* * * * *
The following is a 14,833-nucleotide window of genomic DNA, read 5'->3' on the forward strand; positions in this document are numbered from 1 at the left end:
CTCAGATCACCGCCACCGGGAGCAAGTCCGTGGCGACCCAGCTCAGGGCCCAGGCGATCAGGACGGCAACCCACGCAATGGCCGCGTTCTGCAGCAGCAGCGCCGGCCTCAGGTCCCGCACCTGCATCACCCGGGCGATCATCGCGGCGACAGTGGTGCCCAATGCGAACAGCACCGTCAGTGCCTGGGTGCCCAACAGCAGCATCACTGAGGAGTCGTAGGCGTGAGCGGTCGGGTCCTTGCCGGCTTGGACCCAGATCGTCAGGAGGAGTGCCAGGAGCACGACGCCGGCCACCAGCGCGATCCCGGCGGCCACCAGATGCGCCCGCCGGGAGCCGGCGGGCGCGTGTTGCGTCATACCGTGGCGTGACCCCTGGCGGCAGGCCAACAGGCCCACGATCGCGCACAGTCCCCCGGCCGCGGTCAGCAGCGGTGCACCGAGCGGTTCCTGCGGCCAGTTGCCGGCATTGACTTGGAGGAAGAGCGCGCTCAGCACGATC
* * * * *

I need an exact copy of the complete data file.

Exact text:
The following is a 14,833-nucleotide window of genomic DNA, read 5'->3' on the forward strand; positions in this document are numbered from 1 at the left end:
CTCAGATCACCGCCACCGGGAGCAAGTCCGTGGCGACCCAGCTCAGGGCCCAGGCGATCAGGACGGCAACCCACGCAATGGCCGCGTTCTGCAGCAGCAGCGCCGGCCTCAGGTCCCGCACCTGCATCACCCGGGCGATCATCGCGGCGACAGTGGTGCCCAATGCGAACAGCACCGTCAGTGCCTGGGTGCCCAACAGCAGCATCACTGAGGAGTCGTAGGCGTGAGCGGTCGGGTCCTTGCCGGCTTGGACCCAGATCGTCAGGAGGAGTGCCAGGAGCACGACGCCGGCCACCAGCGCGATCCCGGCGGCCACCAGATGCGCCCGCCGGGAGCCGGCGGGCGCGTGTTGCGTCATACCGTGGCGTGACCCCTGGCGGCAGGCCAACAGGCCCACGATCGCGCACAGTCCCCCGGCCGCGGTCAGCAGCGGTGCACCGAGCGGTTCCTGCGGCCAGTTGCCGGCATTGACTTGGAGGAAGAGCGCGCTCAGCACGATC